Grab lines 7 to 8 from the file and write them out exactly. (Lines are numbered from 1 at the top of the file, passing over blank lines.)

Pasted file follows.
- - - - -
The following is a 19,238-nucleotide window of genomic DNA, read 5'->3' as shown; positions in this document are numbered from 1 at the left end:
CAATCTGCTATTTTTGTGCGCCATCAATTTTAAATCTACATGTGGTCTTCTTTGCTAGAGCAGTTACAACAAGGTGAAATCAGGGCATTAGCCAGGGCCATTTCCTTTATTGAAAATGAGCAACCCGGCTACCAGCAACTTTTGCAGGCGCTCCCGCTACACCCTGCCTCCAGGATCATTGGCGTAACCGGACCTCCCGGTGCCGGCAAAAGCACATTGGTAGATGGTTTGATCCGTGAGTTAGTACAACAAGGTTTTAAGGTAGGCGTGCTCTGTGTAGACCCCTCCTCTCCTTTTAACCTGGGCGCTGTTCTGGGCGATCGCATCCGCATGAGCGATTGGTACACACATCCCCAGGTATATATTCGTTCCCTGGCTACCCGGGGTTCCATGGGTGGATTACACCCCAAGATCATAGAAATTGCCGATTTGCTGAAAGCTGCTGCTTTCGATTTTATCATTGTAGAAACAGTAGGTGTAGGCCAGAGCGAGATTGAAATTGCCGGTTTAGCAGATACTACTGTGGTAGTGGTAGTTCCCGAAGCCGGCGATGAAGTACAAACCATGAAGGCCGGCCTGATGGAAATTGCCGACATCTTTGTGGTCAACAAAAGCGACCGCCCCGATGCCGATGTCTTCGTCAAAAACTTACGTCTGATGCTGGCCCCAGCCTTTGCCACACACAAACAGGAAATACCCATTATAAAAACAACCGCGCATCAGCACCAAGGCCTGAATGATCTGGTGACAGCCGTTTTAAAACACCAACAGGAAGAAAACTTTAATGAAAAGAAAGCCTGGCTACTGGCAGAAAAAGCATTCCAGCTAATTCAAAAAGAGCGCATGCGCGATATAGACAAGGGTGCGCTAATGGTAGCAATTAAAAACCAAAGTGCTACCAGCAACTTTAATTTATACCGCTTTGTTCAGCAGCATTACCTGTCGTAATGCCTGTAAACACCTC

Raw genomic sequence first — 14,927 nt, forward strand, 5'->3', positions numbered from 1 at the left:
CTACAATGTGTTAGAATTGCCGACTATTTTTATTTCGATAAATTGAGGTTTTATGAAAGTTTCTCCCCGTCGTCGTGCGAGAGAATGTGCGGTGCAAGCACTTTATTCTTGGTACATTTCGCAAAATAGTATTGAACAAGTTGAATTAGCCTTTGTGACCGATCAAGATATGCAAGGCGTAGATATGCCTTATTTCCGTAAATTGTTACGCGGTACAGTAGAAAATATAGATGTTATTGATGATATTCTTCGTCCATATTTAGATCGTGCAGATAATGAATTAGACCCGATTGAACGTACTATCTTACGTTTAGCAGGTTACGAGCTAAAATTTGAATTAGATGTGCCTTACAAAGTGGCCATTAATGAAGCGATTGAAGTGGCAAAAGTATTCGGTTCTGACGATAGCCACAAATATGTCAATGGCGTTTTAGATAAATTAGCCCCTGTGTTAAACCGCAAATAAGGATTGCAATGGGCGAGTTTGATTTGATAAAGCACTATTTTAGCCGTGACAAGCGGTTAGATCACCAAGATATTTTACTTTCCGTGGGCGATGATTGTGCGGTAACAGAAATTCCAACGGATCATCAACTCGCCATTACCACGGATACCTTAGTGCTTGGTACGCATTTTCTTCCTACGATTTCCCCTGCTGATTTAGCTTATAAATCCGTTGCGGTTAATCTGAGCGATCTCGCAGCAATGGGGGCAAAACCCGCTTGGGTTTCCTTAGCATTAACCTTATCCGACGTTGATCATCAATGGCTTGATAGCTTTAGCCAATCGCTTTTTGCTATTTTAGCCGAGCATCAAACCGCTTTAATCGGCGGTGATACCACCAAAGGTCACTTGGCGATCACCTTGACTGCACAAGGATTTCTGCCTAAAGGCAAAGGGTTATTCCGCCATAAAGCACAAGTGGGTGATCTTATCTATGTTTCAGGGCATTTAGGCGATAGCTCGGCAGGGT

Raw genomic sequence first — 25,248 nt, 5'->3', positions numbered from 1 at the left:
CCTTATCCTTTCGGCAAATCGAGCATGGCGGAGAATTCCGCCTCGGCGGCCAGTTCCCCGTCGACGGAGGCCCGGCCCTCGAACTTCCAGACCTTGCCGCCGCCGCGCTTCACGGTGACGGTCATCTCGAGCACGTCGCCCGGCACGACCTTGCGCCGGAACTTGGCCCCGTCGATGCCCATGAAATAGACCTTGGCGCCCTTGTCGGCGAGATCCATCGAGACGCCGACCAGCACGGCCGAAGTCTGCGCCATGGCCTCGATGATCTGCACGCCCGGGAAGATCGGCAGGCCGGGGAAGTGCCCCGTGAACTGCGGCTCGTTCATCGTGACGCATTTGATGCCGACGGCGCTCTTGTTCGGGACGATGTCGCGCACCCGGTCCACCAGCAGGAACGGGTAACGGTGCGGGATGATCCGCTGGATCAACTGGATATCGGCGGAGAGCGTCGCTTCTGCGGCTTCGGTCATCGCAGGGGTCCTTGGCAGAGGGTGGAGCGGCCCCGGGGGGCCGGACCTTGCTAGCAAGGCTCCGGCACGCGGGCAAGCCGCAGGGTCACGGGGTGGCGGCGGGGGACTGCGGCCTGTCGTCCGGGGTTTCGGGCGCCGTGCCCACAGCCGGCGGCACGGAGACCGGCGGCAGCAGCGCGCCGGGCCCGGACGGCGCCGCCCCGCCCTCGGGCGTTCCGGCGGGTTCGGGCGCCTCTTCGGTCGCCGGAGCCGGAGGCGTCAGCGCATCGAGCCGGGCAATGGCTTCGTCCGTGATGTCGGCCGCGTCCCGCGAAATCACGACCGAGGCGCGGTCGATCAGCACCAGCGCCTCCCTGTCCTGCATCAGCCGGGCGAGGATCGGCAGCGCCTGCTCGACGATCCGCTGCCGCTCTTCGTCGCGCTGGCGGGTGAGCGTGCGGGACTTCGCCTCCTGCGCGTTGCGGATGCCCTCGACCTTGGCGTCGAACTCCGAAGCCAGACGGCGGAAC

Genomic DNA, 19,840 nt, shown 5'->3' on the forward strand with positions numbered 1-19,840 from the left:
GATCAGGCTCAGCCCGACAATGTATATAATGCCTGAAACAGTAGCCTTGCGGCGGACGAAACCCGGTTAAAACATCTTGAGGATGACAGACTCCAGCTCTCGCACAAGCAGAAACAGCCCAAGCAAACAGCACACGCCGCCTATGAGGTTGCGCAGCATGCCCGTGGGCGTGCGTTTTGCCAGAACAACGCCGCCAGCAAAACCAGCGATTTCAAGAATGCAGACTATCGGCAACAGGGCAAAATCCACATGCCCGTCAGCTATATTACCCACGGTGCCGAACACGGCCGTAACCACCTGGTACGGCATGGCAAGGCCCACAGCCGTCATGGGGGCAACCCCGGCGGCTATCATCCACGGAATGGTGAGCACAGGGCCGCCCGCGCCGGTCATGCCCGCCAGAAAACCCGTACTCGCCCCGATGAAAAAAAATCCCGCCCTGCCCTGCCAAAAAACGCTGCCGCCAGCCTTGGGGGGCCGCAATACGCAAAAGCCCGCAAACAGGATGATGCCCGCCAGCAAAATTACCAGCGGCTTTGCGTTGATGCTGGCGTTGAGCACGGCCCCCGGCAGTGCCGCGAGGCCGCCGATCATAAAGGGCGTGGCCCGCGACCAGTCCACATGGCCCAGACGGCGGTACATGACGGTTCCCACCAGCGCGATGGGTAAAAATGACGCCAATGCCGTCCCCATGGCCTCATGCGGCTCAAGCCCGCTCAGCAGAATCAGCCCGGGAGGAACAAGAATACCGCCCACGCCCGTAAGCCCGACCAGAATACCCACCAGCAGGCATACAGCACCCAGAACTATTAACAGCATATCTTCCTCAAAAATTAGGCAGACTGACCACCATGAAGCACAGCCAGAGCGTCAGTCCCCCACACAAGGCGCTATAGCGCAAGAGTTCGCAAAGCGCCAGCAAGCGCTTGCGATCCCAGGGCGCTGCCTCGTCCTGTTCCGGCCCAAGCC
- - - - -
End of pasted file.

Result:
Genomic DNA, 19,840 nt, shown 5'->3' on the forward strand with positions numbered 1-19,840 from the left:
GATCAGGCTCAGCCCGACAATGTATATAATGCCTGAAACAGTAGCCTTGCGGCGGACGAAACCCGGTTAAAACATCTTGAGGATGACAGACTCCAGCTCTCGCACAAGCAGAAACAGCCCAAGCAAACAGCACACGCCGCCTATGAGGTTGCGCAGCATGCCCGTGGGCGTGCGTTTTGCCAGAACAACGCCGCCAGCAAAACCAGCGATTTCAAGAATGCAGACTATCGGCAACAGGGCAAAATCCACATGCCCGTCAGCTATATTACCCACGGTGCCGAACACGGCCGTAACCACCTGGTACGGCATGGCAAGGCCCACAGCCGTCATGGGGGCAACCCCGGCGGCTATCATCCACGGAATGGTGAGCACAGGGCCGCCCGCGCCGGTCATGCCCGCCAGAAAACCCGTACTCGCCCCGATGAAAAAAAATCCCGCCCTGCCCTGCCAAAAAACGCTGCCGCCAGCCTTGGGGGGCCGCAATACGCAAAAGCCCGCAAACAGGATGATGCCCGCCAGCAAAATTACCAGCGGCTTTGCGTTGATGCTGGCGTTGAGCACGGCCCCCGGCAGTGCCGCGAGGCCGCCGATCATAAAGGGCGTGGCCCGCGACCAGTCCACATGGCCCAGACGGCGGTACATGACGGTTCCCACCAGCGCGATGGGTAAAAATGACGCCAATGCCGTCCCCATGGCCTCATGCGGCTCAAGCCCGCTCAGCAGAATCAGCCCGGGAGGAACAAGAATACCGCCCACGCCCGTAAGCCCGACCAGAATACCCACCAGCAGGCATACAGCACCCAGAACTATTAACAGCATATCTTCCTCAAAAATTAGGCAGACTGACCACCATGAAGCACAGCCAGAGCGTCAGTCCCCCACACAAGGCGCTATAGCGCAAGAGTTCGCAAAGCGCCAGCAAGCGCTTGCGATCCCAGGGCGCTGCCTCGTCCTGTTCCGGCCCAAGCC